A unit of the Hague-based energy giant Shell has agreed long-term charter contracts for four 174,000-cbm newbuild LNG carriers.
Shell Tankers signed the deals with Norway’s Knutsen, South Korea’s Pan Ocean Co., and investors advised by J.P. Morgan Asset Management, Shell said in a statement on Tuesday.
Additionally, South Korea’s Hyundai Heavy Industries and Hyundai Samho will build and start delivering the ships from mid-2024.
This order builds on the long-term charters that Shell announced for eight ships of the same class in December 2019 and six in August 2020.
According to Shell, the new LNG carriers incorporate the latest industry learnings and recommendations on safety, including MEG4-compliant moorings.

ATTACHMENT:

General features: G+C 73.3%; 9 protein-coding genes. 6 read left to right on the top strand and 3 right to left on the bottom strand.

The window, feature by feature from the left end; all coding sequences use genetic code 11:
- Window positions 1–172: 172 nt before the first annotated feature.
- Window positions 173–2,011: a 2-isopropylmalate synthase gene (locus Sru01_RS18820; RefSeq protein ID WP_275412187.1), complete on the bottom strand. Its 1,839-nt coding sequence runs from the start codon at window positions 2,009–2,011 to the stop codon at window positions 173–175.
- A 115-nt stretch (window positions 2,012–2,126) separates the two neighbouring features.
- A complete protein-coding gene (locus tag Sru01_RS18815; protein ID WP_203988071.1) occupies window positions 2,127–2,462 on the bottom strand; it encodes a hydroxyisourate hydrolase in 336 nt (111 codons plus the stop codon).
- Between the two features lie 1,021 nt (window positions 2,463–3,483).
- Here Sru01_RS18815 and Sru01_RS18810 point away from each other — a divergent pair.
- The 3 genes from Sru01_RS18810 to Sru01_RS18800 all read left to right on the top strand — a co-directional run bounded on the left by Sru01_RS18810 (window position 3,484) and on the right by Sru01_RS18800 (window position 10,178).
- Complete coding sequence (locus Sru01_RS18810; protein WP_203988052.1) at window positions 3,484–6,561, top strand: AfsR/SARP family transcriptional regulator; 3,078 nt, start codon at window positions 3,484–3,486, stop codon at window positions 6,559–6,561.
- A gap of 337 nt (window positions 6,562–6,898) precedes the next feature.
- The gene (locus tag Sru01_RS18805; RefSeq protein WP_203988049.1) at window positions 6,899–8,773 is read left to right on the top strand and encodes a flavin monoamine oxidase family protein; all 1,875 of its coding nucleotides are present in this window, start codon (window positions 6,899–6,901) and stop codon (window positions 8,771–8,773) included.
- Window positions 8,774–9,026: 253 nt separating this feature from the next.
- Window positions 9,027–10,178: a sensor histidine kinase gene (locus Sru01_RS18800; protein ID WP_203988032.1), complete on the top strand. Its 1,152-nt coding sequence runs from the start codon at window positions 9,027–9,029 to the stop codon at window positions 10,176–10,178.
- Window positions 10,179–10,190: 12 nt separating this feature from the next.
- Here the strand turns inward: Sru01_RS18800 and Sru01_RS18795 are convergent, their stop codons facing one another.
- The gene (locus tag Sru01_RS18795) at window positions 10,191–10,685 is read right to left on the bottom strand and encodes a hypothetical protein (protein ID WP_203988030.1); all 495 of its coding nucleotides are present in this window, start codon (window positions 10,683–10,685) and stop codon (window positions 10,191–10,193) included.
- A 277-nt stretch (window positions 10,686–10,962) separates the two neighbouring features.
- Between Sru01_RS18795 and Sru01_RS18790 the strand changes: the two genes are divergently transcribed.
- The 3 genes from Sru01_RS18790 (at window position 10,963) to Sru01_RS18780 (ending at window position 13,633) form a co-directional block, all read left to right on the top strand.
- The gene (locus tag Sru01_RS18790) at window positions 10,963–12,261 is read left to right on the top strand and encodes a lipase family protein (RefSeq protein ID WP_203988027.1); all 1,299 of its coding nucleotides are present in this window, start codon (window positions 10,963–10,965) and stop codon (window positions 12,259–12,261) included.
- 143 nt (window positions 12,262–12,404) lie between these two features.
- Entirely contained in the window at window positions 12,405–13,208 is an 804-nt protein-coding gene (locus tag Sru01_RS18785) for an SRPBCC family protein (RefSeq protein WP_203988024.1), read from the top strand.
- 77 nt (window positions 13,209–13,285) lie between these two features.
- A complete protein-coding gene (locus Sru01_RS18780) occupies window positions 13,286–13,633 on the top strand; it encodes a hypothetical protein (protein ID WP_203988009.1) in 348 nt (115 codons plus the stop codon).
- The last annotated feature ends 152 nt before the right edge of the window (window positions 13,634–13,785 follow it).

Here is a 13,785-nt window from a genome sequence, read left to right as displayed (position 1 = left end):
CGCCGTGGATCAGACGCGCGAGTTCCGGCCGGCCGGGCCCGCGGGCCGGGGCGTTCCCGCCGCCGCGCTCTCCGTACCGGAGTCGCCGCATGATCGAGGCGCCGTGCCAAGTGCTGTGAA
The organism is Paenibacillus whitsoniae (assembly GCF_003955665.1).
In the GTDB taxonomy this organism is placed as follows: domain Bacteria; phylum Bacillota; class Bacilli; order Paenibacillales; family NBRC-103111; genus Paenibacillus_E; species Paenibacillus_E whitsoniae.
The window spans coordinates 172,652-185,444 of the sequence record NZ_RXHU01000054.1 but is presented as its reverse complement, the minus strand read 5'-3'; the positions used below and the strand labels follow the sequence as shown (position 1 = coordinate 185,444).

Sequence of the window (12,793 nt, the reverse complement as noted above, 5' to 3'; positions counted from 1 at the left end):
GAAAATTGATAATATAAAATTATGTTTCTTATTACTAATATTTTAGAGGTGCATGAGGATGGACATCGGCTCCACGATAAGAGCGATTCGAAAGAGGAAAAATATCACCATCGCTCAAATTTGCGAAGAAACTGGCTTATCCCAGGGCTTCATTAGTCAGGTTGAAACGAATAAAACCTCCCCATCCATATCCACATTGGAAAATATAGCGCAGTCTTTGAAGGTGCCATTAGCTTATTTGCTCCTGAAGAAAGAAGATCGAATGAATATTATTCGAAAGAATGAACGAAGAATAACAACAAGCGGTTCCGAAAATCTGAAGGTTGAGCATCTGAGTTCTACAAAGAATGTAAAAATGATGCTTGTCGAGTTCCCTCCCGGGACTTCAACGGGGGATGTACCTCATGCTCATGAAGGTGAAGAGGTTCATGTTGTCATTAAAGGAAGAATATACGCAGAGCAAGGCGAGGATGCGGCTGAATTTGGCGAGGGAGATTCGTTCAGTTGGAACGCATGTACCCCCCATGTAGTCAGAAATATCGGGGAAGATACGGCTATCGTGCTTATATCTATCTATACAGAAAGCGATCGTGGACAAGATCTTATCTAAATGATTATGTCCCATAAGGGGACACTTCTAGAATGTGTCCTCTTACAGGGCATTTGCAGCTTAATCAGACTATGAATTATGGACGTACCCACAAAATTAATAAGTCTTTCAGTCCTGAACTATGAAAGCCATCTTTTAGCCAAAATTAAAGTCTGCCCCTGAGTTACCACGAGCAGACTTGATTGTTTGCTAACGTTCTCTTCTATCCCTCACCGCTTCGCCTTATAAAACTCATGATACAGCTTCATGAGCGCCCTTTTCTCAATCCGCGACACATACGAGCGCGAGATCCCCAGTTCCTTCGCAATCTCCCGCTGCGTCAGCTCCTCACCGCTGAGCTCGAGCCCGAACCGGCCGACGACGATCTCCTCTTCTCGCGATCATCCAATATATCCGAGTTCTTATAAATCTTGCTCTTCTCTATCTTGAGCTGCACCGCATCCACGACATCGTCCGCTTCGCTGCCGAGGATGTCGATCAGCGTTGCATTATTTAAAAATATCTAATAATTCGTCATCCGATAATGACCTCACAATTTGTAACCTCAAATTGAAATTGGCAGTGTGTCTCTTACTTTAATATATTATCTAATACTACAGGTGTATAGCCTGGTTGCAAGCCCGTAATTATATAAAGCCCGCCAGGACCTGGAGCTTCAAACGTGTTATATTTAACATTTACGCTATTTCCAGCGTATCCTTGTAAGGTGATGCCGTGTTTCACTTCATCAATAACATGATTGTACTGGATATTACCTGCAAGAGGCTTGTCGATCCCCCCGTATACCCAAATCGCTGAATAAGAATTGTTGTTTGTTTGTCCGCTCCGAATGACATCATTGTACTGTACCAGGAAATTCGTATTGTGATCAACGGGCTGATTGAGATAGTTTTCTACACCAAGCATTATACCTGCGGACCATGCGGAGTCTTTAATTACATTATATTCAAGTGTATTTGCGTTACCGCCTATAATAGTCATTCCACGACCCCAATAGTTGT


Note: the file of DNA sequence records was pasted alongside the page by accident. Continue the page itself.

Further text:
Furthermore, they will all feature dual-fuel X-DF engines, boil-off management plants, air lubrication systems and shaft generators for auxiliary power along with optimised hull and design speed.
This will deliver around a 50% reduction in carbon emissions compared to 2008 steam turbine LNG carriers, Shell claims.
“These ships will play a key role in lowering emissions from the Shell time charter fleet,” said Grahaeme Henderson, Shell’s head of shipping.
“As well as reducing emissions from our own operations, we are actively working with the industry to help accelerate shipping’s progress towards net-zero. The ships’ designs have been developed with Hyundai Heavy Industries and the owners to deliver the lowest emission LNG carriers on the water,” said Henderson.
“And we will continue to collaborate so that as an industry we can take forward these design ideas and progressively reduce emissions from the global fleet,” he added.